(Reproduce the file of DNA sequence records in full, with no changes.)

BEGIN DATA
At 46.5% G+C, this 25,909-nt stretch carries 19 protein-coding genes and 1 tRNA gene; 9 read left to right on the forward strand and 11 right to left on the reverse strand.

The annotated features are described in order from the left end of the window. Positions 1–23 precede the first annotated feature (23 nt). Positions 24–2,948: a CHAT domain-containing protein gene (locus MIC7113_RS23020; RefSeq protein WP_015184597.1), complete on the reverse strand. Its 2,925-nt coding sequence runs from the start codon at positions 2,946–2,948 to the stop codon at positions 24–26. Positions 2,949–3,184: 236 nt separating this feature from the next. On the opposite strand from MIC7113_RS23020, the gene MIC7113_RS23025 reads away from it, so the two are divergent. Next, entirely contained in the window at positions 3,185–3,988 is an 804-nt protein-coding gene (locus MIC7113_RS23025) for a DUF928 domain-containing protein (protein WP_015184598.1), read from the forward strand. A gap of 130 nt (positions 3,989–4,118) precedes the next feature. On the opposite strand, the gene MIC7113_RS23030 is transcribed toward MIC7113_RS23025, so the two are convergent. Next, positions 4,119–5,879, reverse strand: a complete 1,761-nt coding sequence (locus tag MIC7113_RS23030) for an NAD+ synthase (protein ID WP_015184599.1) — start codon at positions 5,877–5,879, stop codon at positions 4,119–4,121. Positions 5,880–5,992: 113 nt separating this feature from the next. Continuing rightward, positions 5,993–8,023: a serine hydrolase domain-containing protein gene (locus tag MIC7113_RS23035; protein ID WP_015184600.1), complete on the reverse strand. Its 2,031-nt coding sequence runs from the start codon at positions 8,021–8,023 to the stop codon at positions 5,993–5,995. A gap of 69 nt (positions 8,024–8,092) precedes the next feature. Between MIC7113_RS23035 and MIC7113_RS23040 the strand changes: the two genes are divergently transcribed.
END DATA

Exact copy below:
At 46.5% G+C, this 25,909-nt stretch carries 19 protein-coding genes and 1 tRNA gene; 9 read left to right on the forward strand and 11 right to left on the reverse strand.

The annotated features are described in order from the left end of the window. Positions 1–23 precede the first annotated feature (23 nt). Positions 24–2,948: a CHAT domain-containing protein gene (locus MIC7113_RS23020; RefSeq protein WP_015184597.1), complete on the reverse strand. Its 2,925-nt coding sequence runs from the start codon at positions 2,946–2,948 to the stop codon at positions 24–26. Positions 2,949–3,184: 236 nt separating this feature from the next. On the opposite strand from MIC7113_RS23020, the gene MIC7113_RS23025 reads away from it, so the two are divergent. Next, entirely contained in the window at positions 3,185–3,988 is an 804-nt protein-coding gene (locus MIC7113_RS23025) for a DUF928 domain-containing protein (protein WP_015184598.1), read from the forward strand. A gap of 130 nt (positions 3,989–4,118) precedes the next feature. On the opposite strand, the gene MIC7113_RS23030 is transcribed toward MIC7113_RS23025, so the two are convergent. Next, positions 4,119–5,879, reverse strand: a complete 1,761-nt coding sequence (locus tag MIC7113_RS23030) for an NAD+ synthase (protein ID WP_015184599.1) — start codon at positions 5,877–5,879, stop codon at positions 4,119–4,121. Positions 5,880–5,992: 113 nt separating this feature from the next. Continuing rightward, positions 5,993–8,023: a serine hydrolase domain-containing protein gene (locus tag MIC7113_RS23035; protein ID WP_015184600.1), complete on the reverse strand. Its 2,031-nt coding sequence runs from the start codon at positions 8,021–8,023 to the stop codon at positions 5,993–5,995. A gap of 69 nt (positions 8,024–8,092) precedes the next feature. Between MIC7113_RS23035 and MIC7113_RS23040 the strand changes: the two genes are divergently transcribed.